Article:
- A recent activity could be indicated by an exclamation mark (!)
- A less recent activity could be on the other hand indicated through a period (.)
- The non-existence of a recent activity is displayed through a blank, though.
But a good question to ask is: what determines if an activity is actually recent or not? Fundamentally, this is decided by decay variable included inside kismet_ui.conf. Usually, it is around 3 seconds passed and an activity is considered as a recent one.
How can I get help when using Kismet?
It is very vital to seek help when using a software especially if you are pretty new to it. Entering an “h” is the solution to get help from the software; it will pop-up a window from where the Page Up and Page Down could be utilized for navigation through the window. Also, entering “x” simply terminates the window.
How can changing modes have their effect?
The following could be seen all in capital letters at the end of the help window. They include – ALL NETWORK SELECTION, TAGGING, GROUPING, SCROLLING, AND SO ON IS DISABLED IN AUTOFIT MODE. Let’s change this mode and know the Kismet’s reaction regarding such change.
First of all, we need to get the help screen closed. Then, the network list could have its own order changed through entering a simple “s”. The network’s AP’s MAC address could be the means to have the list sorted depending on them in the first place, this can be attained by simply entering “b” now which represents the first letter of the word BSSID, meaning such MAC addresses.
The arrow key of up and down on the keyboard could be relied on for the sake of selecting a specific network. Entering on “i” would yield on getting another window with all the details of this particular AP.
Moreover, Statistics of a channel’s traffic could be shown by entering “a”. In addition, all the MAC addresses interacting with a particular AP could be recognized with a simple “c”. The client list will appear right now. Changing the way in which such addresses are ordered could be done the same way used before as well. For instance, they can be viewed in an order according to the last seen. On the other side, such order could be reversed by a simple “L”.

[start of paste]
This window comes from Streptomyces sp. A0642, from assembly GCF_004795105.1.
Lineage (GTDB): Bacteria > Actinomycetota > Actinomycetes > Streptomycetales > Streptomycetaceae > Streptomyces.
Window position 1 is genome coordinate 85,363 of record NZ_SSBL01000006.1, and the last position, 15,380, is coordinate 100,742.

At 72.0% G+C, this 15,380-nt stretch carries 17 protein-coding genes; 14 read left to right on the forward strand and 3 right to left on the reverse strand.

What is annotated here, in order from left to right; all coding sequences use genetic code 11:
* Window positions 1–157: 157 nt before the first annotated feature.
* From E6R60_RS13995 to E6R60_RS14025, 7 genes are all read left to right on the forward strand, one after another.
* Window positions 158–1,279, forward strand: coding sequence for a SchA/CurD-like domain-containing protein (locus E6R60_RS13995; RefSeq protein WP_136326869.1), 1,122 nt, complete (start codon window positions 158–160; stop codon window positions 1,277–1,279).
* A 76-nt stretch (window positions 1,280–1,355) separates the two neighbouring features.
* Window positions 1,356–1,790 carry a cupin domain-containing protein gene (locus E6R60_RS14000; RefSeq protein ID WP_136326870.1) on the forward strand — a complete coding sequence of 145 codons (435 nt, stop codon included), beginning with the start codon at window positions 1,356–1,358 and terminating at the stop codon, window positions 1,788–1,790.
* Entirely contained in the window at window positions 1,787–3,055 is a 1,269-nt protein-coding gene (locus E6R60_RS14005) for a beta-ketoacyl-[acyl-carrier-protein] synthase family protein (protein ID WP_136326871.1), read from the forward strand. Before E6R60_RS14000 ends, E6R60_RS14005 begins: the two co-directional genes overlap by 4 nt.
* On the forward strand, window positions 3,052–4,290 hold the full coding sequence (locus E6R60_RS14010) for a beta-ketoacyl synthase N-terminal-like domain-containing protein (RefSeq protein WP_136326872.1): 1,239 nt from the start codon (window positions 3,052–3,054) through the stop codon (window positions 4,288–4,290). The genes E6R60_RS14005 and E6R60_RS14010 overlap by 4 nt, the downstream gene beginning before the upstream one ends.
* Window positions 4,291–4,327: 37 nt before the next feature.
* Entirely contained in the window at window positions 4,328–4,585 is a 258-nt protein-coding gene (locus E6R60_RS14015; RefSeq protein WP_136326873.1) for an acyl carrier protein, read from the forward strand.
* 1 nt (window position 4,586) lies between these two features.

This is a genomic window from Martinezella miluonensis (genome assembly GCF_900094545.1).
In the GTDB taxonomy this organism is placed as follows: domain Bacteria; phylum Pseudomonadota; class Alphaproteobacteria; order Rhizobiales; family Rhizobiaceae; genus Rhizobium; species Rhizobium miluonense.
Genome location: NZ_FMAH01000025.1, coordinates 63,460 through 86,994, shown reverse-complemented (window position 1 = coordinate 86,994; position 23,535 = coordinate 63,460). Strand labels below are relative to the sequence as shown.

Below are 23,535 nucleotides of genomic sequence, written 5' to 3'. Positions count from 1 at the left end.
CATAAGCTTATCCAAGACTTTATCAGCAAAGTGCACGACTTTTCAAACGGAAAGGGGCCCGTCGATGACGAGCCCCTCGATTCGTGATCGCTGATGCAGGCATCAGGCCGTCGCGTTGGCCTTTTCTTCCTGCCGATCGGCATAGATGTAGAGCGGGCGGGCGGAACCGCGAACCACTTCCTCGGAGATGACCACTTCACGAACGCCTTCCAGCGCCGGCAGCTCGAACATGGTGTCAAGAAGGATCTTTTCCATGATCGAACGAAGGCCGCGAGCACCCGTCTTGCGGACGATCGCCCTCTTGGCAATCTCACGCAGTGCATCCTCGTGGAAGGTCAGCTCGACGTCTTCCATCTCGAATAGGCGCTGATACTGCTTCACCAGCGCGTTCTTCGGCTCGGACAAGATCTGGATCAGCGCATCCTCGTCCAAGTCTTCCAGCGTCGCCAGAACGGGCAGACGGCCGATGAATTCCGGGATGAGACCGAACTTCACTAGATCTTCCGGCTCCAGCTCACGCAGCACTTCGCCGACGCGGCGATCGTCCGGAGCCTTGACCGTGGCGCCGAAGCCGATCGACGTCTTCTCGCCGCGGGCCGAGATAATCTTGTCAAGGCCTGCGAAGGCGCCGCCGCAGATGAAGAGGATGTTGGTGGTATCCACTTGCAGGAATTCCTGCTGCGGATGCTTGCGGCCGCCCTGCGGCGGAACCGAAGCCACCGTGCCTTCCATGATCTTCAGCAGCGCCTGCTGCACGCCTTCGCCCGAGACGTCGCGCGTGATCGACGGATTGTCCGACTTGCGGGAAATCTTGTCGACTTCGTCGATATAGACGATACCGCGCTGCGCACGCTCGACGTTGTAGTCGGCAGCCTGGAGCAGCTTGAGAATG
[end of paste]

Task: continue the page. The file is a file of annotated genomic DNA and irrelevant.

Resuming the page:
This aspect, in general, is pretty important to get any AP protected. This is through knowing all the MAC addresses of devices talking to it. In order to view the details of a particular client, we get it highlighted and then selected by a simple “i”. This would show the type of connection in which the client is involved. It also shows the MAC address, and much more information about the client.
Entering an “h” now will display another help window which is more specific than the previously generic one displayed before. Various connection types: From DS, To DS, Intra DS, Established, Sent To, and Unknown is now explained by the help window in this case.
How to get the log files edited?
While a log file gets stored by default inside the directory where Kismet started running, this could be easily manipulated. Inside Kismet.conf, the logtemplate directive could be edited and changed. The created logs will be by default dump, network, CSV, XML, weak, Cisco, and GPS logs. This, however, could be changed through editing the logtypes directive inside kismet.conf as well. The created dump file could be used for analysis by Wireshark and Aircrack-ng if preferred afterward. More information about such security tools could be found on this website as well.